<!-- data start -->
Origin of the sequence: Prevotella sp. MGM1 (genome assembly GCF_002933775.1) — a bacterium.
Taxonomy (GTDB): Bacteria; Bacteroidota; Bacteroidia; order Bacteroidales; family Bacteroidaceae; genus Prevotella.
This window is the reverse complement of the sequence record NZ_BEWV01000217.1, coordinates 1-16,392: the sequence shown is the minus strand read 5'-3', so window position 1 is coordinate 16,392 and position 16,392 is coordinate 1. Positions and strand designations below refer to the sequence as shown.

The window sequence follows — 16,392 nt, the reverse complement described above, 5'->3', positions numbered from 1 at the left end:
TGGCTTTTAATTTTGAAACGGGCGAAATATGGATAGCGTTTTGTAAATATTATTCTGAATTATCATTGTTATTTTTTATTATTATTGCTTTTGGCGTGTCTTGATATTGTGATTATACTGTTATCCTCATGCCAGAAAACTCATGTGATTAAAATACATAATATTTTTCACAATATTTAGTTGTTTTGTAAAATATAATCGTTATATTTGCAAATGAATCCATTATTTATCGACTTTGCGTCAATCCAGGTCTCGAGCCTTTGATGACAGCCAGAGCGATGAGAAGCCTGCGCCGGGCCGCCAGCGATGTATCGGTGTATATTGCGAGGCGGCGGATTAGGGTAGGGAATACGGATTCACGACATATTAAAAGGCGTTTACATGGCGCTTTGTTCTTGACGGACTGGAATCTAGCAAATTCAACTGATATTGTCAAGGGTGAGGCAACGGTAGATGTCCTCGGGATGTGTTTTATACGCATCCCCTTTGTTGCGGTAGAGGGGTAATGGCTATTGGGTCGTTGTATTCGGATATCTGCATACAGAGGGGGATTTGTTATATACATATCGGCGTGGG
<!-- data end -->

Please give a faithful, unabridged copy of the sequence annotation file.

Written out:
Origin of the sequence: Prevotella sp. MGM1 (genome assembly GCF_002933775.1) — a bacterium.
Taxonomy (GTDB): Bacteria; Bacteroidota; Bacteroidia; order Bacteroidales; family Bacteroidaceae; genus Prevotella.
This window is the reverse complement of the sequence record NZ_BEWV01000217.1, coordinates 1-16,392: the sequence shown is the minus strand read 5'-3', so window position 1 is coordinate 16,392 and position 16,392 is coordinate 1. Positions and strand designations below refer to the sequence as shown.

The window sequence follows — 16,392 nt, the reverse complement described above, 5'->3', positions numbered from 1 at the left end:
TGGCTTTTAATTTTGAAACGGGCGAAATATGGATAGCGTTTTGTAAATATTATTCTGAATTATCATTGTTATTTTTTATTATTATTGCTTTTGGCGTGTCTTGATATTGTGATTATACTGTTATCCTCATGCCAGAAAACTCATGTGATTAAAATACATAATATTTTTCACAATATTTAGTTGTTTTGTAAAATATAATCGTTATATTTGCAAATGAATCCATTATTTATCGACTTTGCGTCAATCCAGGTCTCGAGCCTTTGATGACAGCCAGAGCGATGAGAAGCCTGCGCCGGGCCGCCAGCGATGTATCGGTGTATATTGCGAGGCGGCGGATTAGGGTAGGGAATACGGATTCACGACATATTAAAAGGCGTTTACATGGCGCTTTGTTCTTGACGGACTGGAATCTAGCAAATTCAACTGATATTGTCAAGGGTGAGGCAACGGTAGATGTCCTCGGGATGTGTTTTATACGCATCCCCTTTGTTGCGGTAGAGGGGTAATGGCTATTGGGTCGTTGTATTCGGATATCTGCATACAGAGGGGGATTTGTTATATACATATCGGCGTGGG